Jimmy Wales’s, founder of Wikipedia, has announced that his user edited online dictionary is set to launch a search engine. Previously reported on by ineedhits in December 2006 the search engine behemoths of Google and Yahoo! will have a new competitor come December 2007.
Wales has down played the initial launch, denying any immediate Google killing blow. He does believe that in a relatively short period, the yet unnamed search engine can rival the top search engines.
Besides the dominant position of Google in search, initially there is little to discredit Wales’s stance that Wikipedia cannot successfully compete against the larger search engines. Wikipedia has a huge online presence with regular first page listings for all kinds of keywords – but how well will the large user list and popularity convert with a search engine?
The answer lies in how it will rank pages. Google ranking is well documented with SEO practitioners trying a myriad of techniques to achieve a high ranking. Where as Google relies on a complex secret algorithm, the Wikipedia search engine will rely on users to rank pages. From Times Online Wales explains why the engine will use that particular ranking system,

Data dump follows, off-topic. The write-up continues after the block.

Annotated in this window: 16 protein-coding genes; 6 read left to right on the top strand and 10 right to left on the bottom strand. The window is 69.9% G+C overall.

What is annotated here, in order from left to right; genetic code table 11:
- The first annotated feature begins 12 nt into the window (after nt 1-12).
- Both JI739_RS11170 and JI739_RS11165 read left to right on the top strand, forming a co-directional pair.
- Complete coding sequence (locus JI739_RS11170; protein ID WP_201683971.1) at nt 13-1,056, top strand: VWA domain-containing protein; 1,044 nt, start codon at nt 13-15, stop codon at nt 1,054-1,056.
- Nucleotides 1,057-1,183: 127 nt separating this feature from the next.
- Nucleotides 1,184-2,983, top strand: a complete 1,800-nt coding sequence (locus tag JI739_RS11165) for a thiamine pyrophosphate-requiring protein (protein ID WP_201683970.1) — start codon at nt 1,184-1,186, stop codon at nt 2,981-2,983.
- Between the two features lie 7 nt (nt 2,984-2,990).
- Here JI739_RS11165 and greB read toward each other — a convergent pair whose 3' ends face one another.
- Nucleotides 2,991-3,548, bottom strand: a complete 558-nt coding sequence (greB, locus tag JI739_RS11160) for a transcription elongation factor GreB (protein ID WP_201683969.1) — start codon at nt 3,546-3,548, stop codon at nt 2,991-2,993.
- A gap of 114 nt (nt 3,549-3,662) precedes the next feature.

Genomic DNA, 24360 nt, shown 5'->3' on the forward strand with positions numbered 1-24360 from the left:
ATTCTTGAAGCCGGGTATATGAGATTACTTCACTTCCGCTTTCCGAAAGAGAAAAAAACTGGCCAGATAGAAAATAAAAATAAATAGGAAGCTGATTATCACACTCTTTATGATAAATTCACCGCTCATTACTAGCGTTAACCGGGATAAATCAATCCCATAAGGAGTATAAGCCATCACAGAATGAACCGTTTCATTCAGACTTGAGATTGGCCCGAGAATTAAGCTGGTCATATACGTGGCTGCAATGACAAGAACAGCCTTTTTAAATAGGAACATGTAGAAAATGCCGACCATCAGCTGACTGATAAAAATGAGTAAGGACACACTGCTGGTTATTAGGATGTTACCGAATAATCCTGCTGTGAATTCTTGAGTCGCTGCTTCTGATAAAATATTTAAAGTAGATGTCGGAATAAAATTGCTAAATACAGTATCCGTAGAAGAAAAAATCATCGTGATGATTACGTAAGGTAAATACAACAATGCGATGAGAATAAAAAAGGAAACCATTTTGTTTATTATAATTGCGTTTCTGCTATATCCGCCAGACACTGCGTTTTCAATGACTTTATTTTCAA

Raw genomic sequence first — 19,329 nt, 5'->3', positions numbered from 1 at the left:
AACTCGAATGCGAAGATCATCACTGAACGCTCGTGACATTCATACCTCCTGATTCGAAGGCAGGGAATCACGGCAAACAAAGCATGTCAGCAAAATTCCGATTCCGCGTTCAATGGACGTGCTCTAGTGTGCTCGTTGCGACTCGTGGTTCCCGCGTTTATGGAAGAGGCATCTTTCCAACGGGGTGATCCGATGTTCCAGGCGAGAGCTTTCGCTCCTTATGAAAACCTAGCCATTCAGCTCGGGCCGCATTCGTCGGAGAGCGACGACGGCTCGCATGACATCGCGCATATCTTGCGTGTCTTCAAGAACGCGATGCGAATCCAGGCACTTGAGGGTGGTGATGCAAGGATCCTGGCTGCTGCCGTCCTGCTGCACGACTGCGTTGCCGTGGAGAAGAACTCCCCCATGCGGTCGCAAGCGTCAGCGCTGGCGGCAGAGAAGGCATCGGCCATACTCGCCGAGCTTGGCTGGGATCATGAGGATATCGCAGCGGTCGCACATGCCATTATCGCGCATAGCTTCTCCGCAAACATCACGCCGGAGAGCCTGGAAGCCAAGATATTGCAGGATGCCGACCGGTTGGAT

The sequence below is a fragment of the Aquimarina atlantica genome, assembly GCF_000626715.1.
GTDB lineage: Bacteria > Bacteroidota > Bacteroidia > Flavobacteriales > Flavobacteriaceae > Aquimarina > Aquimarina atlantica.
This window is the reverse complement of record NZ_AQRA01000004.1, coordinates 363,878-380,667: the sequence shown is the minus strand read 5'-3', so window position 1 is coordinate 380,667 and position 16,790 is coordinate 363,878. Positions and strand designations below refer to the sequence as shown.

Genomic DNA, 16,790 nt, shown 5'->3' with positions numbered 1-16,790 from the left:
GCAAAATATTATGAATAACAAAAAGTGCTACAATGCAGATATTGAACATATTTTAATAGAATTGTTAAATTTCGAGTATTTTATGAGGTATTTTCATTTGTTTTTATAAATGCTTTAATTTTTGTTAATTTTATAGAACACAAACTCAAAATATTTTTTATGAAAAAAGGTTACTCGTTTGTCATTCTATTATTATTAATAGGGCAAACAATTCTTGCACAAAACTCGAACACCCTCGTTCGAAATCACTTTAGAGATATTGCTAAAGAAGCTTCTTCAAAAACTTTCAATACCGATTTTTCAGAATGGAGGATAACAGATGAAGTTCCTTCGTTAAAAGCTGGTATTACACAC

“If you consider one of the basic tasks of a search engine, it is to make a decision: ‘This page is good, this page sucks.’ Computers are notoriously bad at making such judgment, so algorithmic search has to go about it in a roundabout way, but we have a really great method of doing it ourselves. We just look at the page. It usually only takes a second to figure out if the page is good, so the key here is building a community of trust that can do that.”
In a perfect world, “a community of trust” would work but whether users would take advantage of the ranking system to promote their site while discrediting another’s is yet to be seen. Soon it will be known how the new search engines performs, with a probable outcome being the ranking system being too open for abuse and the Wikipedia search engine establishing a niche position without making any serious challenge to the dominance of the major search engines.